Russell Maloney — real estate agent

Russell Maloney says that the Island's real estate boom during the pandemic is like nothing he's ever seen before. — Stacey Rupolo

I own Russell Maloney Real Estate; we’re located in Chilmark, and in 14 years in the business, I’ve never seen anything like this. The market took off last spring and summer, and then the fall was active, and now the winter is active as well.

A man from Brooklyn called me on Thanksgiving day, while I was in the middle of preparing dinner. He wanted to make an offer on a house. He had seen the property about a year and a half ago, but since that time, the house had been — not demolished, but the kitchen and the bathrooms had been ripped out, and he had not seen it in that state, so I went over to the house and did a FaceTime call with him and showed him what had happened since he last saw it. But he didn’t care, he wanted to buy it anyway. You never saw that kind of thing pre-pandemic — at least I never did.

And just yesterday a gentleman and his wife from off-Island called and asked if I would mind looking at two properties and then doing a FaceTime call? So I did, and lo and behold, he ended up writing two offers, so if he didn’t get one he’d take the other.

I have listings of my own, and brokers come and FaceTime with their clients, and I’ve received offers on those properties … I’ve never seen that.

On the other hand, we’ve never had that kind of technology before, either. Five years ago we didn’t have FaceTime, so maybe it’s a combination of the pandemic and technology.

However, having said that, I would never advise anyone to buy property without physically being there. There’s too much of an investment and commitment of capital — I think it’s too risky, however I understand how people are acting in a frenzied market, and they don’t want to lose out.

It used to be because we have such a short selling season, people were generally here in July and August, those were the most popular months, and it was not unusual to have a house on market for up to a year … depending on when you put it on market and how much inventory there is, but now there’s not any inventory, and interest rates are ridiculously low, and some people are panicked because of the virus and they want to escape from the city.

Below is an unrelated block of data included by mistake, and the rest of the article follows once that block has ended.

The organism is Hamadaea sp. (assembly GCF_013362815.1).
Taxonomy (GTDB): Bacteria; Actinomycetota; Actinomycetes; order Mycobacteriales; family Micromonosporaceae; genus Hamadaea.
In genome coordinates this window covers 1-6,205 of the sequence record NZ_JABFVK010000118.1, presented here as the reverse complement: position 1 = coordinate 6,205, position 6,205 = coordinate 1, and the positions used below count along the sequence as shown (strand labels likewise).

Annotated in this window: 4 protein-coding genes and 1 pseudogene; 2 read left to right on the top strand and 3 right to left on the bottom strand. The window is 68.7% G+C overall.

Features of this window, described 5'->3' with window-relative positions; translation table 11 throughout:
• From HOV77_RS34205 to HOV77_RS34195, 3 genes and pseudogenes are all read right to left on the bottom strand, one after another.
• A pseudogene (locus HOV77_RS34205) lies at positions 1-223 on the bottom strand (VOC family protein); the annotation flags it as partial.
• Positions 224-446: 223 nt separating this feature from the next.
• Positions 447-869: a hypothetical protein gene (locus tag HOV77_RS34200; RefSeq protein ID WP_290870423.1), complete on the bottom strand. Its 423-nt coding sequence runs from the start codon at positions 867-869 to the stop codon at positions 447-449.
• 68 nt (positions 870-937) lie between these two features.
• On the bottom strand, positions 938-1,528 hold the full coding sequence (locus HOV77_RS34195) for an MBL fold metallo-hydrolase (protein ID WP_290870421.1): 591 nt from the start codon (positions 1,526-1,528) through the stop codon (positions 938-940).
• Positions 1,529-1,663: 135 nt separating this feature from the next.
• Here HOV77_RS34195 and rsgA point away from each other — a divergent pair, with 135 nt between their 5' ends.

So the market time now — some properties don’t even make it to the market. A realtor will find out about a listing and call his client, and the property won’t actually make it to the market. We’re seeing some of that, not as much as a few months ago, but the properties that do make it to market get snapped up in a short period of time.

From a realtor perspective, there aren’t enough houses to go around — I’ve never had so many buyers looking in the 14 years I’ve been doing this, and I have nothing to show them.

In Chilmark right now, there is just one house available between $1 million and $2 million dollars. There are a few over $2 million, but just a handful. Some of that has to do with the zoning — you need three acres for a house in Chilmark. Down-Island, the zoning allows for more homes, so there’s greater inventory, but it’s still very tight.

When I read that these days realtors must be making a killing, it’s not what everyone is saying it is. Don’t get me wrong, I’m doing fine, but what you have to realize is that everybody on this Island has a real estate license — there’s a lot of competition.

Who are the buyers, and where are they coming from? We’re still getting a large amount of buyers from Boston and New York, and right now the focus is not necessarily on a vacation home — it’s an escape home. The mentality is that “I’m buying a vacation home, but if I have to work remotely, I might as well use my home and work on Martha’s Vineyard.” It’s a hybrid vacation home and home away from home in troubled times.

At the height of the concern about the pandemic, there were people coming here for the duration, working remotely, and putting their kids in school here, but I think that mania is calming down a bit as things are starting to get back to normal. That mania and fear and concern about the unknown is starting to diminish, especially as the vaccines become available. I think it also doesn’t hurt that we have a better president now, and that’s calmed things down — it certainly has for me.